One of the benefits to employment is not only compensation, but for many, it's also being offered insurance. The idea of having insurance tends to give people a sense of ease. Sadly, though, just because someone has insurance, it does not mean all claims are going to be initially approved.
Time and time again, people find themselves wondering what to do after a health or disability claim is denied. This is where the attorneys of Willeford & Toledano can step in. For close to 40 years they have been helping people navigate the world of the Employee Retirement Income Security Act, known as ERISA, and the process of appealing a denied claim.
Here are a few things you should know beforehand:
No. 1: Insurance companies must stick to decision-making timeframes
There are a number of different types of claims, including urgent care claims and disability claims. Each type of claim has its own rules around the maximum amount of time a plan has before either approving or denying a claim.
No. 2: The reason for a claim denial cannot be a mystery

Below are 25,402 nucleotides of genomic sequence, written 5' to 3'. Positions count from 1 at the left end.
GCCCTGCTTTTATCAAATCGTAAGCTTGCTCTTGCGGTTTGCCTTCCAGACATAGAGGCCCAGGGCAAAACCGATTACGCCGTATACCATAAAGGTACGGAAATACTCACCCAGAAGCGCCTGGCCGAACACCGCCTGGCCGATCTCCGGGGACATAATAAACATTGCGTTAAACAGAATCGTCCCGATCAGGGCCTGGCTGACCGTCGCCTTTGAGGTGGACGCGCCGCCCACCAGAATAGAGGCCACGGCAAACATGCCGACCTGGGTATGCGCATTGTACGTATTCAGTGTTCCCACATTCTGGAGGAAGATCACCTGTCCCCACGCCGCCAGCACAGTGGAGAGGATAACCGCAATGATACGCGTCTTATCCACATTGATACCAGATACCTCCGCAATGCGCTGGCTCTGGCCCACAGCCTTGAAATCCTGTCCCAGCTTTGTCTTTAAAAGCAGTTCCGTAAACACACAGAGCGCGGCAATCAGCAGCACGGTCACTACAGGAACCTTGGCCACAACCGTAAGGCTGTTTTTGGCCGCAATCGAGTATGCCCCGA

There must be a reason for a denial, and according to the U.S. Department of Labor, this reason must be shared with you, in writing. When you learn of a denial, you will also be given some basic information on how to appeal. An attorney with experience handling these types of cases will be able to speak to the specifics of your case.
No. 3: Keep your eye on the timeline
After a claim is initially denied, you have 180 days to appeal. Do not wait until the last minute to take action.
No. 4: Gather all your evidence in a timely manner
Submit all evidence tied to your claim during the process of appeal. A judge will not be able to look at any evidence that is submitted after a final denial. By having everything together beforehand, your attorney will be better suited to perfect your claim.
No. 5: Federal court action can be taken after a claim is denied on appeal
If your claim is still denied after a review, this is not necessarily the end of the road. Rather, this is the time to seek out legal advice in order to bring an action in federal court to challenge the denial.